"Oh yea, thank you very much," Delabar said when he was informed of his MadFriars.com Pitcher of the Year honor. "I think it was a pretty good year. I kind of got tired towards the end. I started leaving the ball up and that is when I started giving up more home runs."
Steve Delabar was the horse for the Wizards this year, leading the team in innings pitched , strikeouts  to go along with an 8-9 record and a 3.14 ERA.
Delabar out of Volunteer State Community College in Gallatin, Tennessee is the type of big [6-foot-4, 220-pounds] hard-throwing pitcher that the Padres are trying to develop. Delabar can bring it around 88-92 mph, but the big thing with him is developing his fastball and staying away from going deep into the count.
Josh Geer had a good year in Fort Wayne, going 6-2 with a 3.10 ERA before being promoted to Lake Elsinore in July. The ex-Rice star doesn't have the greatest peripheral statistics or stuff, but seems to always figure out a way to win in the end. Being right-handed and not having the biggest score on the speed gun, Geer is going to have to constantly prove to everyone that he can pitch at each level that he is promoted to. So far he has.
Wade LeBlanc, along with David Freese, provided a big infusion of talent at the end of the year from the 2006 draft. The left-hander from Alabama, in many ways similar to his former college teammate and Padres' farmhand Brent Carter, went 4-1 with a 2.20 ERA in seven starts. He didn't post great K/BB ratios [27/10] or dominate in the hits to innings pitched [31/32.2] but he did excel in the most important stat, he won. He has about the same profile as Carter, good changeup, average fastball and a breaking pitch that needs some work. He's going to really have to develop that third pitch to have success in the Cal League next year.
Closer John Madden did his best in the limited opportunities provided to him this year, saving 20 games out of 24 opportunities. Madden only allowed 39 hits in 51 innings, while posting a very good K/BB ratio of 48/19. Madden is the new prototype of the type of relief pitcher that the Padres are developing, someone who throws low and hard – this after seemingly trying to recreate Trevor Hoffman clones with great change-ups.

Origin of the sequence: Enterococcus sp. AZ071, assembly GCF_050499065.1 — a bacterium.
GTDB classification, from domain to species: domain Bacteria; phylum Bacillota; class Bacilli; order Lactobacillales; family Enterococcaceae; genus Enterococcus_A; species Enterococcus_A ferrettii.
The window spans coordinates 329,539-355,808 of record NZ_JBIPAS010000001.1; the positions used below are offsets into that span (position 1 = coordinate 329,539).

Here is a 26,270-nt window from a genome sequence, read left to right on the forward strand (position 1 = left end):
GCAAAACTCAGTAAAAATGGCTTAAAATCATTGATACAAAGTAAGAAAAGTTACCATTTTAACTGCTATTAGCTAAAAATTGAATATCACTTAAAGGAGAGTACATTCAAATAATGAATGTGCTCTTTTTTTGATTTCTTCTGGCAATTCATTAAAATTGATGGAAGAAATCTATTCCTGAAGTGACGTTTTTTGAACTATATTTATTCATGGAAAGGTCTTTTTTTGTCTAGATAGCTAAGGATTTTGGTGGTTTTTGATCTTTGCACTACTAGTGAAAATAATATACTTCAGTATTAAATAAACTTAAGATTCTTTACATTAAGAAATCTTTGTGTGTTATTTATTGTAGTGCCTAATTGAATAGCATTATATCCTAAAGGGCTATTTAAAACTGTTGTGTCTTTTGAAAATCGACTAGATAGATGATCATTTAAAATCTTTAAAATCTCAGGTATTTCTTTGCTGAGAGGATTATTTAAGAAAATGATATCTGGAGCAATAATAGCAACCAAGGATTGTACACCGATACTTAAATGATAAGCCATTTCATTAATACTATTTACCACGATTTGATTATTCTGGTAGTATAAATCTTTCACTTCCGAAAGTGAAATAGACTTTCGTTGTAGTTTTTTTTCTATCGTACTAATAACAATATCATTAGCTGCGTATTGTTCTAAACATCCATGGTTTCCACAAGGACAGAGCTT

The Savage File:
In a word – consistent. Steve Delabar was consistent from his first start to his next to last. In the first five months of the season his ERA never went above 3.74 and went as low as 2.48. The right-hander continually challenged hitters to beat him, mixing in his fastball and slider and keeping it down in the zone.
Now, if he could throw strikes more consistently it would have been a landslide victory. His walk totals were definitely high – averaging 4.00 per nine innings – but he didn't let it affect him. The opposition was limited to a .222 average with runners in scoring position.
In 27 starts, Delabar was tagged for four earned runs or more in five games. That equates to 22 starts where his team had a chance to win. In 16 of his first 20 starts he yielded two earned runs or less. Without him and the losses of several starters along the way, the rotation may have never survived.
With some of the starting rotation in disarray, the bullpen had to be formidable – and it was. They rivaled any pen in the system with their effectiveness. When they got the ball and the lead, seldom did they turn it away.
Alfredo Fernandez led the team in holds and remained consistent throughout the year. Brandon Higelin prevented so many runs from scoring you would think he was an NHL goalie. John Madden never turned down a save opportunity. Nathan Staggs bailed out the starters when they needed some rest.